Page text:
I know little about Hastings (apart from the obvious) and St Leonards, but having now read David Russell’s book I feel that I know not only the pubs but also the area very well indeed.I have lost count of the number of pub books and guides I have read over the years but stands out for the impressive level of detailed research; not like some authors who merely lift information from works that have gone before.In the summer issue of the PHS Newsletter members were treated to a couple of ‘taster pubs’ from David’s book (the Nag’s Head and the Prince Albert). As a social history of the licensed trade, and a history of its somewhat chequered relationship with the licensing authorities, it is a first class work.The detail that you have elicited, from any number of sources, bears witness to the enormity of the research that you have undertaken.It all makes for a thoroughly interesting and eminently readable addition to the evolution of the public house, and its current sad demise.’ -half years working on the book, which has been published by his wife Lynda.It includes more than 60 entries of pubs from Silverhill to the seafront, and each comes with an original illustration by Newhaven artist James Gray.There is a multitude of well-researched facts and anecdotes here, which bring to life the chosen pubs.We are told about items as diverse as the Nag’s Head’s part in the St Leonard’s bonfire society, the FILO once sold draught milk(!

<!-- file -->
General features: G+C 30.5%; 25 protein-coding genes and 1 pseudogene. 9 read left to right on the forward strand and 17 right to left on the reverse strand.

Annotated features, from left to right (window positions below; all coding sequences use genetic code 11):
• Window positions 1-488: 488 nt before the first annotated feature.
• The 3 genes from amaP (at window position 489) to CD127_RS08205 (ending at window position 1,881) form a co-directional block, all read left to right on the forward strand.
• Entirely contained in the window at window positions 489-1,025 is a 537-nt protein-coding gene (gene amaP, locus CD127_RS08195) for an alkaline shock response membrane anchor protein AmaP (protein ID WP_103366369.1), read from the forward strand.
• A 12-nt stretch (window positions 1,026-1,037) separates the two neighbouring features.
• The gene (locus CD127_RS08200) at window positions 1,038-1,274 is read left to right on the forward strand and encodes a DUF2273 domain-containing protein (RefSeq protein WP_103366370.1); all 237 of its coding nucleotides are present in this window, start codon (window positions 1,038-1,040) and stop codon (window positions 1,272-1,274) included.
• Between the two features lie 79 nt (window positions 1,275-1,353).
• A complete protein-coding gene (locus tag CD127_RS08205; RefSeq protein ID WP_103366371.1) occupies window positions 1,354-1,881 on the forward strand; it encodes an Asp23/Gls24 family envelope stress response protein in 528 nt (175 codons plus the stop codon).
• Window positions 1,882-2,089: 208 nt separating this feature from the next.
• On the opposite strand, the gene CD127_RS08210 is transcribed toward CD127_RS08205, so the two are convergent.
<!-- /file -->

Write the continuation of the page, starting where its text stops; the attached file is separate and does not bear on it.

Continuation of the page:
PC Lee Morpeth from the Bedfordshire, Cambridgeshire and Hertfordshire Roads Policing Unit said: “It is completely unacceptable to get behind the wheel of any vehicle when you have been drinking as it can often have devastating consequences.
In so doing he enables the factural and statistical to become enlivened by vivid personal testimony, ranging from the humorous to the harrowing.
The result is a history that while enormously educative is effortlessly entertaining.
Mr Russell said: “We moved here from Seaford four years ago and my wife and I are both retired so we have some time on our hands.
We thought this would be good way to get to know the town.